An Elderly Woman With Gibbus Deformity and Physiologic Shock

Author Affiliation
Shuntaro Sakai, MD Mutsu General Hospital, Department of Cardiology, Mutsu City, Aomori
Yoji Hirayama, MD Hashimoto Municipal Hospital, Department of General Internal Medicine, Hashimoto, Wakayama
Motoji Oki, MD Hachinohe City Hospital, Department of Gastroenterology, Endoscope, and Chemotherapy, Hachinohe, Aomori

Case presentation



Physiological shock requires prompt diagnosis and treatment in the emergency department. We present a case of physiological shock in a 91-year-old woman resulting from obstruction of the left atrium and inferior vena cava by a giant esophageal hiatal hernia, identified using computed tomography imaging. The patient’s age and history, including diet and eating behavior (namely needing to lie down immediately after a meal), and kyphotic posture were important factors to consider in establishing the differential diagnosis. While rare, a giant esophageal hiatal hernia should be considered in the differential diagnosis of obstructive shock.


A 91-year-old Asian woman was admitted to our emergency department with complaints of nausea and dyspnea. One month prior to admission, the patient had become bedridden, and could maintain an upright sitting position for only 30 minutes. Moreover, she reported having to lie down quickly after meals. The patient, who was 143 centimeters tall and weighed 35 kilograms, had a significant thoracic gibbus deformity (extreme thoracic kyphosis from vertebral collapse and wedging).

Vital signs were as follows: a blood pressure of 89/52 millimeters of mercury, pulse of 123 beats per minutes, respiration of 32 breaths per minutes, and oxygen saturation (on ambient air) of 91%. Physical examination revealed epigastric tenderness, cool extremities, dry mouth, and livedo reticularis of both lower limbs. In addition to these physical findings, the laboratory evaluation was significant for a metabolic acidosis and hyperkalemia. There was no ST-T change on the electrocardiogram, and the transthoracic echocardiography was of poor quality, because of the patient’s short stature and kyphotic posture. We then performed chest radiography (CXR) and computed tomography (CT) (Image).


(A) Chest radiograph showing a mass shadow on the right side of the mediastinum (arrows). (B) Computed tomography of the chest in axial view showing displacement of the left atrium (arrows) by a giant esophageal hiatal hernia (stars).


The CXR showed a mass shadow on the mediastinum. CT showed the left atrium being compressed by a hiatal hernia. Obstructive shock, secondary to a giant esophageal hiatal hernia, was diagnosed. Both nasogastric tube and endoscopic examination failed to remove the stomach contents. The patient was not deemed to be a surgical candidate because of her advanced age and poor overall condition. After conservative treatment, she died with non-occlusive mesenteric ischemia on the following day.

The risk factors of esophageal hiatal hernia include female sex, aging, and gibbus.1 A hiatal hernia rarely leads to death. Only two previous similar cases have previously been reported in the literature and indicate that surgical management is necessary.2,3 We suggest that obstructive shock should be considered in elderly women, particularly in those with a gibbus deformity.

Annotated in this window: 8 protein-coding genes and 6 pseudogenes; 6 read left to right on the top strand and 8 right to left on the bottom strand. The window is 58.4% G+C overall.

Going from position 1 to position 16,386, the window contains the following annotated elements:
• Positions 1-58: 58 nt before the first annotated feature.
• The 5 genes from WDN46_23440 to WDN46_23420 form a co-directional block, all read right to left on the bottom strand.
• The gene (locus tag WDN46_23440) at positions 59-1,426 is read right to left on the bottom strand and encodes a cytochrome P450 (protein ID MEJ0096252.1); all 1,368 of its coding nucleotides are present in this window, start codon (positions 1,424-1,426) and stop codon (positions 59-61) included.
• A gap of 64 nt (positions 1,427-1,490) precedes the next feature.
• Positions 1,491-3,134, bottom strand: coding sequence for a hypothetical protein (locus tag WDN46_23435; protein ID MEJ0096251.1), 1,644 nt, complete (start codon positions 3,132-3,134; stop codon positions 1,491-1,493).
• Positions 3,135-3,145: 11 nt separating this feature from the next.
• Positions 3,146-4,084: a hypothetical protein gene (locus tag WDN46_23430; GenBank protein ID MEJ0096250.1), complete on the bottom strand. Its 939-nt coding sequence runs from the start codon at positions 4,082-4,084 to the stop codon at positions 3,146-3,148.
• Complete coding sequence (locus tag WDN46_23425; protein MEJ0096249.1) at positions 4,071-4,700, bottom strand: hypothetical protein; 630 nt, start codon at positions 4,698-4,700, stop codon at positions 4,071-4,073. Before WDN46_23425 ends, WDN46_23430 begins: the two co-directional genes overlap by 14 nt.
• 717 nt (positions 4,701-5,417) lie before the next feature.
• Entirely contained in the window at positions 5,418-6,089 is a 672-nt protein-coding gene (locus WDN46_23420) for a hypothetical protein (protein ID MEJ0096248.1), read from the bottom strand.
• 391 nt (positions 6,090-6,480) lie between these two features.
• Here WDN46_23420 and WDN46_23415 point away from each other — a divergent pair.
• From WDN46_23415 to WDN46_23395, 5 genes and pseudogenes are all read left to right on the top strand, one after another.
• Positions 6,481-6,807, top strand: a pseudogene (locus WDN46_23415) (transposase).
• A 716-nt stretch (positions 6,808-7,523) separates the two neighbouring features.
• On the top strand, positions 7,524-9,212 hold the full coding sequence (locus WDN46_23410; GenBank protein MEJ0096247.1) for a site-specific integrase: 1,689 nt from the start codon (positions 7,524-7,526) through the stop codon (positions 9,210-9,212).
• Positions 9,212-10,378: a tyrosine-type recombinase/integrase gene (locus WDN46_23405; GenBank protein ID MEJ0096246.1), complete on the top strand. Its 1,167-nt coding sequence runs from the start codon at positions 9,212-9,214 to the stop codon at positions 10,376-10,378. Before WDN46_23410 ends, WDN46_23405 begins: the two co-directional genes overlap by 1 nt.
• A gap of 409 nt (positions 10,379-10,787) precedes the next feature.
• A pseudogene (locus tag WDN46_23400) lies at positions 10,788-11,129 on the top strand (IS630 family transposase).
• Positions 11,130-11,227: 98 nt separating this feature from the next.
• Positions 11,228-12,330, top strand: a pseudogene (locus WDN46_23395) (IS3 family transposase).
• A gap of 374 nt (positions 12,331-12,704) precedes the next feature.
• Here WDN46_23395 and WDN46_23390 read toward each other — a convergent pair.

CPC-EM Capsule

What do we already know about this clinical entity?

A hiatal hernia is well known as a common disease of aged people and it also causes reflux esophagitis.

What is the major impact of the image(s)?

Obstructive shock is a major type of shock, caused by pulmonary embolism, cardiogenic tamponade, and tension pneumothorax. However, a hiatal hernia can also cause obstructive shock.

How might this improve emergency medicine practice?

The obstructive shock caused by hiatal hernia should be considered in elderly women, particularly in those with a gibbus deformity.



Section Editor: Austin Smith, MD and Shahram Lotfipour, MD

Full text available through open access at

Documented patient informed consent and/or Institutional Review Board approval has been obtained and filed for publication of this case report.

Address for Correspondence: Shuntaro Sakai, MD, Mutsu General Hospital, Department of Cardiology, Kogawamachi 1-2-8, Mutsu City, Aomori, Japan. Email: 3:432 – 433

Submission history: Revision received January 31, 2019; Submitted June 18, 2019; Accepted June 21, 2019

Conflicts of Interest: By the CPC-EM article submission agreement, all authors are required to disclose all affiliations, funding sources and financial or management relationships that could be perceived as potential sources of bias. The authors disclosed none.


1. Kusuno M, Hashizume K, Ehara Y, et al. Size of hiatus hernia correlates with severity of kyphosis, not with obesity, in elderly Japanese women. J Clin Gastroenterol. 2008;42(4):345-50.

2. Clark T, Pearson D, Macnaughton P. A rare cause of cardiogenic shock. Intensive Care Med. 2012;38(9):1569-70.

3. Morita S, Sakurai K, Watanabe Y, et al. Obstructive shock caused by a giant hiatus hernia. Intern Med. 2014;53(23):2755.